Clear People - Clarity (Manhand CD-R)

I picked up three CD-Rs recently from the Sunburned Hand of the Man troupe, but I think this was the only one released recently (at least, the sheet that comes tucked inside the cardboard envelope says 2006 whereas the others appear to be from last year). Clear People are Don Harney, John Maloney, Robert Thomas featuring Dave Bohill on one track. The photocopied insert features track titles and other such pertinent information with an inspiring shot of two Sunburned dudes in action, and there's also a mylar insert printed with an Octavio Paz passage. I won't even try to find the relationship between the quote and the music. I mean c'mon, it's only Sunburned Hand of the Man. Don't play that shit.
I'm not one to traditionally make such sweeping statements, but I must say that the opening 25 minutes of this hour-long affair (aka the first 5 tracks or so) are a total wash. Whenever you see somebody hating on Sunburned in a letter to the Wire or on an alternative music message board or something, they inevitably describe their music as sounding exactly like what you hear in these 25 minutes - tireless, vocal spatterings and "improvisations" like a 14-year old kid with Down's syndrome and a copy of "Pop Tatari" (on "The Blow Me Down Syndrome" and "Inner Circus"), humdrum keyboard/sound effect noodling (on "Clearance" and "Lingo"), repetitive and minimal percussion drummed out on various seemingly "found" objects (on "See-Thru Serenade" and most other cuts), and so on. It's basically like a bad Sunburned cover band, or maybe a parody. And maybe that's the kind of trip these dudes are on now. Again - I'm no analyst.
Anyway just because it's only the first half hour that stinks doesn't mean the group "finally find their feet and create the most epic, throat-throttling, mind-fermenting, penis-pumping sounds ever to grace man's ear". They just start making music that's a lot more pleasing to listen to. "Transparental Guidance" is a rather riveting quasi-jungle tune that inspires more ass shaking than head shaking, as is the title track although you've gotta put up with a lot of left-field gristle to get to the meat. "Limpid Grease" is a bit of a stretch at 11 minutes, and harks back to the album's opening in terms of incompetent "what happens if bang this against this" business, but eventually the group hit on a real funky beat which could just be a sample lifted off a computer for all I know. They've even got the sound effect that plays when I finish copying a DVD in there so you can't tell me this is all backwoods hippie improv with a straight face. "The Diamond Gland" is promising enough with a beguiling Konono No. 1 style waltz which could stay on for the rest of the album and find no qualms from me, but it takes off two minutes along into two more minutes of some looped sound effect of a girl crying. Also known as the most annoying sound ever invented. "Rambo, I'm Bleeding" is also sure to grate at 9 minutes, with a super lo-fi bongo rhythm and one of the four members delivering indeed a strangled plea to Stallone's creation. "Purity Supreme" revisits the beat found on "Limpid Grease" and couples it with the same bizarre vocals found on the previous track, and works rather well if you ask me. Album closer "Charity" marries duck calls, guttural throat improv and meowing into some kind of bizarre musique concrete stew. It somehow feels appropriate, as concluder. Go figure.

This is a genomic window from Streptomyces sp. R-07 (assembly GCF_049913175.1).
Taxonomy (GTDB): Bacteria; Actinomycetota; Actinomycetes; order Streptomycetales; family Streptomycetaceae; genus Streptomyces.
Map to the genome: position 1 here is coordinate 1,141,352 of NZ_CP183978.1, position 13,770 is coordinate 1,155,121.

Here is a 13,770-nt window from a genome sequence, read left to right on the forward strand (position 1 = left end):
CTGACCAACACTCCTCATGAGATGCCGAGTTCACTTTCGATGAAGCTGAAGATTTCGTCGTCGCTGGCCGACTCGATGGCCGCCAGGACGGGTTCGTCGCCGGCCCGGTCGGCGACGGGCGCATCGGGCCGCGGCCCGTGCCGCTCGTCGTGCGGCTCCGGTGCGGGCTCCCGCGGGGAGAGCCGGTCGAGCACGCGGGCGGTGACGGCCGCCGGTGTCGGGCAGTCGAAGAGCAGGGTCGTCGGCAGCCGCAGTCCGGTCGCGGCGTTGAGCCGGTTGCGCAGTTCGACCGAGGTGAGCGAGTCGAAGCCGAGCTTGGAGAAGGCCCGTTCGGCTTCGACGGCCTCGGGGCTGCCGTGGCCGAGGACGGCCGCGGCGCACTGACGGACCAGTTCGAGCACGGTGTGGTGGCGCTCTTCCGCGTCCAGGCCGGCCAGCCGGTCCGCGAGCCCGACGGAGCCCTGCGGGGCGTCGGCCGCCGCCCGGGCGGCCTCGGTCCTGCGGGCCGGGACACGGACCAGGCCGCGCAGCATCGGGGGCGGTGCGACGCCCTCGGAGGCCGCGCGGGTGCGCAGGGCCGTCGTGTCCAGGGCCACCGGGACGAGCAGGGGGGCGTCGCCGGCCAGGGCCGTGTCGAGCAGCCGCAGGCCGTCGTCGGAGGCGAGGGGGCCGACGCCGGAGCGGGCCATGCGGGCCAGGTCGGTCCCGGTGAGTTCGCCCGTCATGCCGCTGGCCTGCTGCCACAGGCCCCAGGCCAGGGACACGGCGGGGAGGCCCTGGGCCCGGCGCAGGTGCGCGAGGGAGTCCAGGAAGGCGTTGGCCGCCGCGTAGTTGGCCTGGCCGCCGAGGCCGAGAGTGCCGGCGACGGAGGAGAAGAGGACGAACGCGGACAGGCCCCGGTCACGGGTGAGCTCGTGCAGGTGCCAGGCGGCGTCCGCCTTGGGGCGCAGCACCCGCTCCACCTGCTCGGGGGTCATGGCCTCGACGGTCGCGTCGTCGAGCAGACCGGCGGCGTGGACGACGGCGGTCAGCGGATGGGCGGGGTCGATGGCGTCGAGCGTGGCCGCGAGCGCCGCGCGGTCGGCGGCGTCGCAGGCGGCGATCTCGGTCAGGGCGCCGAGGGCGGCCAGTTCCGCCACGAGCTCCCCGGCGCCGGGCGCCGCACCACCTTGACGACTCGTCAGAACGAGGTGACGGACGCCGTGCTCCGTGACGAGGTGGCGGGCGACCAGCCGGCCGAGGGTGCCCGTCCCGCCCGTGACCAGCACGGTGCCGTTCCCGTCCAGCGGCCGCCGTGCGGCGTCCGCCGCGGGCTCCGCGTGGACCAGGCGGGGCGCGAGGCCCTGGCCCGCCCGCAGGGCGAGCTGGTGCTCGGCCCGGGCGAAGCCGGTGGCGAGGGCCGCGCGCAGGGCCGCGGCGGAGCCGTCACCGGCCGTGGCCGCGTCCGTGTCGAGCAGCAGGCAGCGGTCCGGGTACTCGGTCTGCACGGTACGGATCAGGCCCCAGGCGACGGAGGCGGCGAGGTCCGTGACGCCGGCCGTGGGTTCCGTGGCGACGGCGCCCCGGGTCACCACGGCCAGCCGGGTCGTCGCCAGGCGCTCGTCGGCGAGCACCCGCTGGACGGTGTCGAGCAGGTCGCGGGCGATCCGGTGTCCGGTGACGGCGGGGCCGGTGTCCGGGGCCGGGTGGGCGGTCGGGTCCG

The Sunburned Hand of the Man crew and all who sail with them seem to take much delight in angering their would-be audience who know them as nothing more than the supposed flagbearers of the New Weird America scene, particularly by taking expectations and turning them on their heads...or by taking those expectations and moving so far out with them that they also manage to totally alienate anyone who actually does enjoy a large portion of what they do. The only logical explanation I have for "Clarity" is that it was recorded under the influence of a tremendous amount of intoxicants, and it was released because, well, why not? There are brief sparks of the kind of greatness Sunburned have been known to exude at times, but nothing worth investigating if you're not already a diehard. Although I will say that I did give the other two albums I picked up - "Live in Shit" and "Puppet Heaven" - a cursory listen and they sound a whole lot more enjoyable and more "traditional" than this disc (probably because they were actually done under the Sunburned moniker though)...sooo all's not lost, right?


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